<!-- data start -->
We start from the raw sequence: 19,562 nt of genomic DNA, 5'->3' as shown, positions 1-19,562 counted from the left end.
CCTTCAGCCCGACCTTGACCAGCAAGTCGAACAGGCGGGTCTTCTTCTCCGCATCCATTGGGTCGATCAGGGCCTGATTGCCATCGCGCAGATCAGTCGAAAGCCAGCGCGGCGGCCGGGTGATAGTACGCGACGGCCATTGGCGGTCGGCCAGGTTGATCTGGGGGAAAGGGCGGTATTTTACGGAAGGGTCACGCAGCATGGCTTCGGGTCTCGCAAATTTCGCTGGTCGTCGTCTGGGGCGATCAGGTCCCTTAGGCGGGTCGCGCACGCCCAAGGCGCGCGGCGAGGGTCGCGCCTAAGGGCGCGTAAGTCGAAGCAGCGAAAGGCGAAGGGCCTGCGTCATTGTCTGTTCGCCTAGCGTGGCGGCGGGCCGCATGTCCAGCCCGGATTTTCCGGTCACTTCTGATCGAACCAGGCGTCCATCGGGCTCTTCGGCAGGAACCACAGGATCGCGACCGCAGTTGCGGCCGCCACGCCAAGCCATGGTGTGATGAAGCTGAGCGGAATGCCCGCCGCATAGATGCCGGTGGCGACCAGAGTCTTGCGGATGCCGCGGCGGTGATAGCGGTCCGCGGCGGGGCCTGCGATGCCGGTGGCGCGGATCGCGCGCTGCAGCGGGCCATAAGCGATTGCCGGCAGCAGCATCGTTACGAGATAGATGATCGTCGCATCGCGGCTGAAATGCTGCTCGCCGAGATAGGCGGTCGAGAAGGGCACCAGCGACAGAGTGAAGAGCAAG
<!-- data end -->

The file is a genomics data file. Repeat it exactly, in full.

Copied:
We start from the raw sequence: 19,562 nt of genomic DNA, 5'->3' as shown, positions 1-19,562 counted from the left end.
CCTTCAGCCCGACCTTGACCAGCAAGTCGAACAGGCGGGTCTTCTTCTCCGCATCCATTGGGTCGATCAGGGCCTGATTGCCATCGCGCAGATCAGTCGAAAGCCAGCGCGGCGGCCGGGTGATAGTACGCGACGGCCATTGGCGGTCGGCCAGGTTGATCTGGGGGAAAGGGCGGTATTTTACGGAAGGGTCACGCAGCATGGCTTCGGGTCTCGCAAATTTCGCTGGTCGTCGTCTGGGGCGATCAGGTCCCTTAGGCGGGTCGCGCACGCCCAAGGCGCGCGGCGAGGGTCGCGCCTAAGGGCGCGTAAGTCGAAGCAGCGAAAGGCGAAGGGCCTGCGTCATTGTCTGTTCGCCTAGCGTGGCGGCGGGCCGCATGTCCAGCCCGGATTTTCCGGTCACTTCTGATCGAACCAGGCGTCCATCGGGCTCTTCGGCAGGAACCACAGGATCGCGACCGCAGTTGCGGCCGCCACGCCAAGCCATGGTGTGATGAAGCTGAGCGGAATGCCCGCCGCATAGATGCCGGTGGCGACCAGAGTCTTGCGGATGCCGCGGCGGTGATAGCGGTCCGCGGCGGGGCCTGCGATGCCGGTGGCGCGGATCGCGCGCTGCAGCGGGCCATAAGCGATTGCCGGCAGCAGCATCGTTACGAGATAGATGATCGTCGCATCGCGGCTGAAATGCTGCTCGCCGAGATAGGCGGTCGAGAAGGGCACCAGCGACAGAGTGAAGAGCAAG